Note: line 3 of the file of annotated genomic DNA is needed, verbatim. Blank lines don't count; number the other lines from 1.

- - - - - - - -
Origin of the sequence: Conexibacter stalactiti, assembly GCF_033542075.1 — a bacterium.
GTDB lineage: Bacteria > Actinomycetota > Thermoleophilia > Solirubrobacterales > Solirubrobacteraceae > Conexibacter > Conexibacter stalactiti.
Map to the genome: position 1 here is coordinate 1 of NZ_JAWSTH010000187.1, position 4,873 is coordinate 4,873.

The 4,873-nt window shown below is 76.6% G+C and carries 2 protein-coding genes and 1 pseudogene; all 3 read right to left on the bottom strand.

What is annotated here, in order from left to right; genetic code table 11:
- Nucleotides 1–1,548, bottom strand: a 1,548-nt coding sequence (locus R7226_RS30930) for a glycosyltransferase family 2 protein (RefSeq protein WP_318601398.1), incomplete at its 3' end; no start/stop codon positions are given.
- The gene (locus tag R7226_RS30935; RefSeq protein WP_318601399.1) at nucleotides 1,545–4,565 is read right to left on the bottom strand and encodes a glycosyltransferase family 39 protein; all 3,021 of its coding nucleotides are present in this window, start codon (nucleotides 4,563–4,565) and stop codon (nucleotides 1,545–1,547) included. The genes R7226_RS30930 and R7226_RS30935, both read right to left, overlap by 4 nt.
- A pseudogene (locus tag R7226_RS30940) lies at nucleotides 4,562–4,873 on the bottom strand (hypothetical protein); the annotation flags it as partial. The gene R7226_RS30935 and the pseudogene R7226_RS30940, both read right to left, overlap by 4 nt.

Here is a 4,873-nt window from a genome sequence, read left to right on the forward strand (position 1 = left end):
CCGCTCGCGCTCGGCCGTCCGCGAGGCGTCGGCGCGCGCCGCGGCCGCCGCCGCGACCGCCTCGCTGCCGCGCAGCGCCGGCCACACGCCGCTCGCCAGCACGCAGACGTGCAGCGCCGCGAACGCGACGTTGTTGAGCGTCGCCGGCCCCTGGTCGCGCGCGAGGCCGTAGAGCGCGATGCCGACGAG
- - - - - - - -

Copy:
Map to the genome: position 1 here is coordinate 1 of NZ_JAWSTH010000187.1, position 4,873 is coordinate 4,873.